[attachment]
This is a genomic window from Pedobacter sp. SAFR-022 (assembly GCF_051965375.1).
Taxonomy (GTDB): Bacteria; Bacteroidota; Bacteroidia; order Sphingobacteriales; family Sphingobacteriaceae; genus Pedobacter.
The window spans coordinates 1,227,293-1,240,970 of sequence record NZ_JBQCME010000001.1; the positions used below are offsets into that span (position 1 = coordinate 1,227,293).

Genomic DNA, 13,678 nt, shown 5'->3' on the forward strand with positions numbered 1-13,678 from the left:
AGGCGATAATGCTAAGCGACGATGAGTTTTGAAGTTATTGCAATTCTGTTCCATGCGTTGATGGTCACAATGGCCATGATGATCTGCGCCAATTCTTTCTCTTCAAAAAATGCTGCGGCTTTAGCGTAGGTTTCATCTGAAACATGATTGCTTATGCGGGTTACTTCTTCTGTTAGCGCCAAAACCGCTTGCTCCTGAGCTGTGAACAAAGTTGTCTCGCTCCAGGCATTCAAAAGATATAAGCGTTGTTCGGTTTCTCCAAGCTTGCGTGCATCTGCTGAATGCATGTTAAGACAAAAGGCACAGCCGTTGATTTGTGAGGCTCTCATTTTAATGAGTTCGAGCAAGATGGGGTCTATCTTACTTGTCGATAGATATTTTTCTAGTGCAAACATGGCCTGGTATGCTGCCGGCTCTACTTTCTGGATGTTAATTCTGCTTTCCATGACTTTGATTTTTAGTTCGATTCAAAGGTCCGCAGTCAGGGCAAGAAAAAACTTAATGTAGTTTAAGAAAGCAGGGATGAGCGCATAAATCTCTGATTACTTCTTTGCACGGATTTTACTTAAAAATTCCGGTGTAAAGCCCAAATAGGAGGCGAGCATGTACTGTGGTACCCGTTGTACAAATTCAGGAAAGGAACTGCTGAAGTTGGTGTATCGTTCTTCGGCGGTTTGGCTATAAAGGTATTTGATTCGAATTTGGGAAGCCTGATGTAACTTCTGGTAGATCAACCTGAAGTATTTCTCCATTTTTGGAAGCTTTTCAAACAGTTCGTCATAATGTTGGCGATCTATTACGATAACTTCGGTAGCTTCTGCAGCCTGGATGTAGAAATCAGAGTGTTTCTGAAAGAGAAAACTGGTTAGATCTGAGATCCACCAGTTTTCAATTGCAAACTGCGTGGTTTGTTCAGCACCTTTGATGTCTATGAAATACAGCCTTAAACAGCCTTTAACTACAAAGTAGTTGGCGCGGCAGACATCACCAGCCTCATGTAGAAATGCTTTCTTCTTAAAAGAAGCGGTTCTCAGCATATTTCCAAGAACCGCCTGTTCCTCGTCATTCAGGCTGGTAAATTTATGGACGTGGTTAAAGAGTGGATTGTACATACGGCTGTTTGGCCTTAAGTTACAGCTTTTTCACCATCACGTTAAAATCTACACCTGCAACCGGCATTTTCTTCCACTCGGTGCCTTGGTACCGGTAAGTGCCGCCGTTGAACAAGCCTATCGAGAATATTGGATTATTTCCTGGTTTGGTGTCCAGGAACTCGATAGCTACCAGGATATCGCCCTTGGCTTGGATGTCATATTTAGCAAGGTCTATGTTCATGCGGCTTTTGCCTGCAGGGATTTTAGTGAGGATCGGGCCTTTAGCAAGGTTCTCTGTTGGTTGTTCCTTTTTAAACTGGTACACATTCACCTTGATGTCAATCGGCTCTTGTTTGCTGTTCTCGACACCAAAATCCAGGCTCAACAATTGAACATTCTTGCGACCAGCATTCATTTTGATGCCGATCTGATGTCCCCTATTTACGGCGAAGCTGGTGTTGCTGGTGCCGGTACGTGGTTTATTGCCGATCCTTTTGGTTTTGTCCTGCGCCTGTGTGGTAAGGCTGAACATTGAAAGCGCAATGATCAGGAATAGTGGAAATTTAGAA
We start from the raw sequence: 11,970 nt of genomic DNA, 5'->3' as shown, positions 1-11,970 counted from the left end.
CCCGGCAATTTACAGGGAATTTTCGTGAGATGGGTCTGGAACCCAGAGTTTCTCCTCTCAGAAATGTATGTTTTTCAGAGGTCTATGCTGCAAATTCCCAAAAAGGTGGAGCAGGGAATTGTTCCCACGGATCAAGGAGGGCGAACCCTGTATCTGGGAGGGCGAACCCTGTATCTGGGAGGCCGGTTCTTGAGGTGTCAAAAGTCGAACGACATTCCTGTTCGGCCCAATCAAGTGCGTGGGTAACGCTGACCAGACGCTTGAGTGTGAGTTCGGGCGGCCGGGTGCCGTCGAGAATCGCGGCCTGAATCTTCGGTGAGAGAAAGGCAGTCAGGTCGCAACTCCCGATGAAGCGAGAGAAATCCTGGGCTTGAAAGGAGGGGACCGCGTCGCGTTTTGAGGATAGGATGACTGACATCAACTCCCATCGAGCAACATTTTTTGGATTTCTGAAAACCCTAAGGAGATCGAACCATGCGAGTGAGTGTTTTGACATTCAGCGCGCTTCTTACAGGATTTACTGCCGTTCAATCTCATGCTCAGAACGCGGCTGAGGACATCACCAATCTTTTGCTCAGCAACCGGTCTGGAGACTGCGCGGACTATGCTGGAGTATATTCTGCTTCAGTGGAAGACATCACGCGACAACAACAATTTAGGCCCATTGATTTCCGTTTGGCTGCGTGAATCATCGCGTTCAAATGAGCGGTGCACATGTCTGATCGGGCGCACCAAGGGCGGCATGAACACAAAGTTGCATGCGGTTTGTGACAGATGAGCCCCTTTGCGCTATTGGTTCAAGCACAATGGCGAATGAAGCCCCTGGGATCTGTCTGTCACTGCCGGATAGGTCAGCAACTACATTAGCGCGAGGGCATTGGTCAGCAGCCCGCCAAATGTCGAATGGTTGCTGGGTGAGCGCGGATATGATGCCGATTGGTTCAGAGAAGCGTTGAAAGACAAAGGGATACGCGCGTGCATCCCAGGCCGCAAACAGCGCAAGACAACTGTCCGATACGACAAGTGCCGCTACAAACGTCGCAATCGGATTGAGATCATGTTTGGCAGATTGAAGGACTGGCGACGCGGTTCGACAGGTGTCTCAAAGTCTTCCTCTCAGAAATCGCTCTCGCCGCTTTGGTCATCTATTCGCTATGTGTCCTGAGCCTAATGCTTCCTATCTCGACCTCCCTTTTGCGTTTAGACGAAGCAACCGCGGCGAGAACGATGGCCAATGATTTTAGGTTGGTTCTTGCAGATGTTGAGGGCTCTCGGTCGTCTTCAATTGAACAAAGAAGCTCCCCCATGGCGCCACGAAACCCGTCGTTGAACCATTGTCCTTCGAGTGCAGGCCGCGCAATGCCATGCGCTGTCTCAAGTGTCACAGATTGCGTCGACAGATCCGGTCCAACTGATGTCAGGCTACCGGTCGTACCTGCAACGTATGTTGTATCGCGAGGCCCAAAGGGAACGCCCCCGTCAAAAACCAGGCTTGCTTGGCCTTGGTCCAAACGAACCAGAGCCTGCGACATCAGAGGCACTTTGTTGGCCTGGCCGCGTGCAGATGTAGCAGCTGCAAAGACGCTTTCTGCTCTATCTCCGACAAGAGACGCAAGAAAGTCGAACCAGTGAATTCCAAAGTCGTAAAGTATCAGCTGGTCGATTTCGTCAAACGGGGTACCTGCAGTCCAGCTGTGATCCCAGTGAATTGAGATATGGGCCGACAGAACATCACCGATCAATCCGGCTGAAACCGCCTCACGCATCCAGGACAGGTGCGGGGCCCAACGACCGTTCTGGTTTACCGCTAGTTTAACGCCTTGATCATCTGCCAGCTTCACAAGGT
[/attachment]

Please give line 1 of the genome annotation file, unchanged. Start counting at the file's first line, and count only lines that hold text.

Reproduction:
This is a genomic window from Pedobacter sp. SAFR-022 (assembly GCF_051965375.1).